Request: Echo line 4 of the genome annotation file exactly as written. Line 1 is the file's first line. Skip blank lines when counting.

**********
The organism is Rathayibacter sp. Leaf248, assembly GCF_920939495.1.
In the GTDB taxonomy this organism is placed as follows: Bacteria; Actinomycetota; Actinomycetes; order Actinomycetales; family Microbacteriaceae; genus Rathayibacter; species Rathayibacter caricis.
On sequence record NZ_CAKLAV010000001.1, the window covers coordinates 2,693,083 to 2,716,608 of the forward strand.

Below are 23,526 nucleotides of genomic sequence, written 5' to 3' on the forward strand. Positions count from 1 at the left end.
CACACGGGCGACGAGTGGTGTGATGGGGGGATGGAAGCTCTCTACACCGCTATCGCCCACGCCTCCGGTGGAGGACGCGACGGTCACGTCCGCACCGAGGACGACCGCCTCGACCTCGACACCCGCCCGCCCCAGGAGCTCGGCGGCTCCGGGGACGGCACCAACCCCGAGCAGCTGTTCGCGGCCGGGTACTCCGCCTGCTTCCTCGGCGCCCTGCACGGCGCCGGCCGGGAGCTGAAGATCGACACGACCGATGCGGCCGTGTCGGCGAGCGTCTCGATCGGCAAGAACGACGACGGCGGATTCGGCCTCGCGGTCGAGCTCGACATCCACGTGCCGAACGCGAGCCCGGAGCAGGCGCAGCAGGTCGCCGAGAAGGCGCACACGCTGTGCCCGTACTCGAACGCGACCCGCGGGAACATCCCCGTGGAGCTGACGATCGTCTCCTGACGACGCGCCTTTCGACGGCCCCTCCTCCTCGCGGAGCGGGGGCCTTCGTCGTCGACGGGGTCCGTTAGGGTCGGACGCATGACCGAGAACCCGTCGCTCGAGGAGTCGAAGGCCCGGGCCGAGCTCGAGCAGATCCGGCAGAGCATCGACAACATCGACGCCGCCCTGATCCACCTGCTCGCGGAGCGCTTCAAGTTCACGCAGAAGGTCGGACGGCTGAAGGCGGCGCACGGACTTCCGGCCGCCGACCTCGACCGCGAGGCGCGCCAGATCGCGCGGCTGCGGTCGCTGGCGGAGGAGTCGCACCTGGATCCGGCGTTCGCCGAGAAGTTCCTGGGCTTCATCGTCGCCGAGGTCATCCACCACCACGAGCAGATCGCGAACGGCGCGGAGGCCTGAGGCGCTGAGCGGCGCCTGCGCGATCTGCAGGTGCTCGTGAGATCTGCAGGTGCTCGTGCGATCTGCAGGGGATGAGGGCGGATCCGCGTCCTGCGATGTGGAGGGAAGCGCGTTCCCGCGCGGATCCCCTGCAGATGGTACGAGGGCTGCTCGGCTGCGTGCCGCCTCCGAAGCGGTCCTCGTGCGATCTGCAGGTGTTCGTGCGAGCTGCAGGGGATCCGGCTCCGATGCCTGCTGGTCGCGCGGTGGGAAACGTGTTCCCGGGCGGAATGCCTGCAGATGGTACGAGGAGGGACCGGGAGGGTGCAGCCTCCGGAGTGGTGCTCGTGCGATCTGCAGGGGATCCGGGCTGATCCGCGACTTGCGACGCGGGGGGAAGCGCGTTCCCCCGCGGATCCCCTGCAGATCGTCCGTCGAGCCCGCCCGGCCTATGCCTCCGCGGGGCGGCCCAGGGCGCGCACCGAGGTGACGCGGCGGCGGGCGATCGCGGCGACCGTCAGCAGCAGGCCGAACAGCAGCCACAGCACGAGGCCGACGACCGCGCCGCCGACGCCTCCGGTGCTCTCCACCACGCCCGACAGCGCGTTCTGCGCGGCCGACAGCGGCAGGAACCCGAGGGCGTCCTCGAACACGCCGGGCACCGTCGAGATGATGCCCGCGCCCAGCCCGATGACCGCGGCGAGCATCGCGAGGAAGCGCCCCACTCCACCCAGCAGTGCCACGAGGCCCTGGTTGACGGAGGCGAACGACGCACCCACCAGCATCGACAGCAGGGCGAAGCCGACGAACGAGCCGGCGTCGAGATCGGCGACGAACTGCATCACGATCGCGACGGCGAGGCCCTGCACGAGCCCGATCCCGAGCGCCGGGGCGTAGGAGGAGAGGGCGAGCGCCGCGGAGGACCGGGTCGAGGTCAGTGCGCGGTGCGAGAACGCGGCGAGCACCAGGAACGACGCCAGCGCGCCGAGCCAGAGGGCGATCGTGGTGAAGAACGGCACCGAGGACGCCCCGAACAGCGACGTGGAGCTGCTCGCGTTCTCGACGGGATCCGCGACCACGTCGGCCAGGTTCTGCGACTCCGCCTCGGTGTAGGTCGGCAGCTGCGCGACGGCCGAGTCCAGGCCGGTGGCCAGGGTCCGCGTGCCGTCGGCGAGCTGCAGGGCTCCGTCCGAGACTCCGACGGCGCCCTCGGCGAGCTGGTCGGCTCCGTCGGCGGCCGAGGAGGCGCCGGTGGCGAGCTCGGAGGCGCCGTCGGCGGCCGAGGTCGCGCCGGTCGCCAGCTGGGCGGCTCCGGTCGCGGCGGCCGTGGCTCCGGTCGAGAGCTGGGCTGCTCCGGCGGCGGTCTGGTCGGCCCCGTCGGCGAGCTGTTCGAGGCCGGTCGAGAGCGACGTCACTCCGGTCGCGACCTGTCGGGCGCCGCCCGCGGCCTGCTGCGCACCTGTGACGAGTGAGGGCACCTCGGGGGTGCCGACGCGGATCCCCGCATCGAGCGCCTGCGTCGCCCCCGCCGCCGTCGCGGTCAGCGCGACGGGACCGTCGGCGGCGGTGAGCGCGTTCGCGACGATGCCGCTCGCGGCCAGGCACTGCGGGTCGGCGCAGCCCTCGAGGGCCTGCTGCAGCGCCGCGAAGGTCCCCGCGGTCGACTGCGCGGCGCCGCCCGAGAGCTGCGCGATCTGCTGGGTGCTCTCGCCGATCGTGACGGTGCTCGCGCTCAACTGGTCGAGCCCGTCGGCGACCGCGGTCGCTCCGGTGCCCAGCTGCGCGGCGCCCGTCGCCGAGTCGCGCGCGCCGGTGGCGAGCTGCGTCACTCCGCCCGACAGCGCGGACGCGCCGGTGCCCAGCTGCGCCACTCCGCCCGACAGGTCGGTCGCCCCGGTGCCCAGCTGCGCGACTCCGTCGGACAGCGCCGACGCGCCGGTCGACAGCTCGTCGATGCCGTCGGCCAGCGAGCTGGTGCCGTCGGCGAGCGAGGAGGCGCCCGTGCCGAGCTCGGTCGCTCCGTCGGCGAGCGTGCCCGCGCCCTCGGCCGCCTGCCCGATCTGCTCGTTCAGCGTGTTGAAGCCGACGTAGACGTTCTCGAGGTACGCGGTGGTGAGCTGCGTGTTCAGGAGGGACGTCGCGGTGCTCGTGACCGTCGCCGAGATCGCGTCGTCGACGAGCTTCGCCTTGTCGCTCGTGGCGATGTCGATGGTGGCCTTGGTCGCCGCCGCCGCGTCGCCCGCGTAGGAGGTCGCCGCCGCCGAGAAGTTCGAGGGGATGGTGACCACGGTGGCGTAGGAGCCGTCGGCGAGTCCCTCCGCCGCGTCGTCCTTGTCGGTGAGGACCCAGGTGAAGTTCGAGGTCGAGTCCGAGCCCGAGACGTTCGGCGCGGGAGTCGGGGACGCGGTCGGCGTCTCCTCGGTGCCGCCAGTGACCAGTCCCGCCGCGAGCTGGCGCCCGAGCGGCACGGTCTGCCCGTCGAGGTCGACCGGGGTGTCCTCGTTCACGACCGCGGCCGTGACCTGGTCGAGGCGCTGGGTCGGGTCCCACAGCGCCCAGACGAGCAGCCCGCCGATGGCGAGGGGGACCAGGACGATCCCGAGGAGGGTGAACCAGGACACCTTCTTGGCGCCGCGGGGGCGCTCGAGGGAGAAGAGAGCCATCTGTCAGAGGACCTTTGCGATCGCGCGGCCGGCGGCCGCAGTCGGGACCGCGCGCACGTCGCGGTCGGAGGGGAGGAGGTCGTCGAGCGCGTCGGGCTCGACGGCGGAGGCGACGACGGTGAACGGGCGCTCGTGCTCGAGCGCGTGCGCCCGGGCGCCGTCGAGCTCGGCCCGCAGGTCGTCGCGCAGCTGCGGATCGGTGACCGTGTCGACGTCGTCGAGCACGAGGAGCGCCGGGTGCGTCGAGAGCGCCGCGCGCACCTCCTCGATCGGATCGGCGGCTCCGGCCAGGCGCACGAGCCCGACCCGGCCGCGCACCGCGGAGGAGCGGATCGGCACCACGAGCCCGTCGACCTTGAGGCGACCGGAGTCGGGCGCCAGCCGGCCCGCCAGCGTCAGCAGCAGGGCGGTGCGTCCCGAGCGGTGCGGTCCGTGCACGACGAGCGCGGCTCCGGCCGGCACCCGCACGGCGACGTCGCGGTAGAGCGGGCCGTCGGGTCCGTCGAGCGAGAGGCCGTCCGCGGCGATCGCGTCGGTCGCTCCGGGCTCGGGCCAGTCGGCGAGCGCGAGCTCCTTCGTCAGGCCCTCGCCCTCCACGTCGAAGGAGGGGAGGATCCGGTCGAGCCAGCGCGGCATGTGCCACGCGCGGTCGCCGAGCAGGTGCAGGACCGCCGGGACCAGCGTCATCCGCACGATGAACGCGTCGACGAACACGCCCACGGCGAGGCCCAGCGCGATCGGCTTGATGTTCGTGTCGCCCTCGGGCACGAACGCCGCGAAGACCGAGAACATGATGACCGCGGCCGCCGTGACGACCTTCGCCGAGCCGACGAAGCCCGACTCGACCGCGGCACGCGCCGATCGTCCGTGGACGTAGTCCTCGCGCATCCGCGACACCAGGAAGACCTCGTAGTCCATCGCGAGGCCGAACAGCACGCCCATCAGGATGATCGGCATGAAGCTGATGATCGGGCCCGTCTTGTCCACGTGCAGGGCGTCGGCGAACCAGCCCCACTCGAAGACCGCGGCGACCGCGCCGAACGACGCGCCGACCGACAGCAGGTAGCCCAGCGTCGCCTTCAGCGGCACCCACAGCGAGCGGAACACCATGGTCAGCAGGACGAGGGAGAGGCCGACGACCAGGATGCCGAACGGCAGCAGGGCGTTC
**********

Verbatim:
Below are 23,526 nucleotides of genomic sequence, written 5' to 3' on the forward strand. Positions count from 1 at the left end.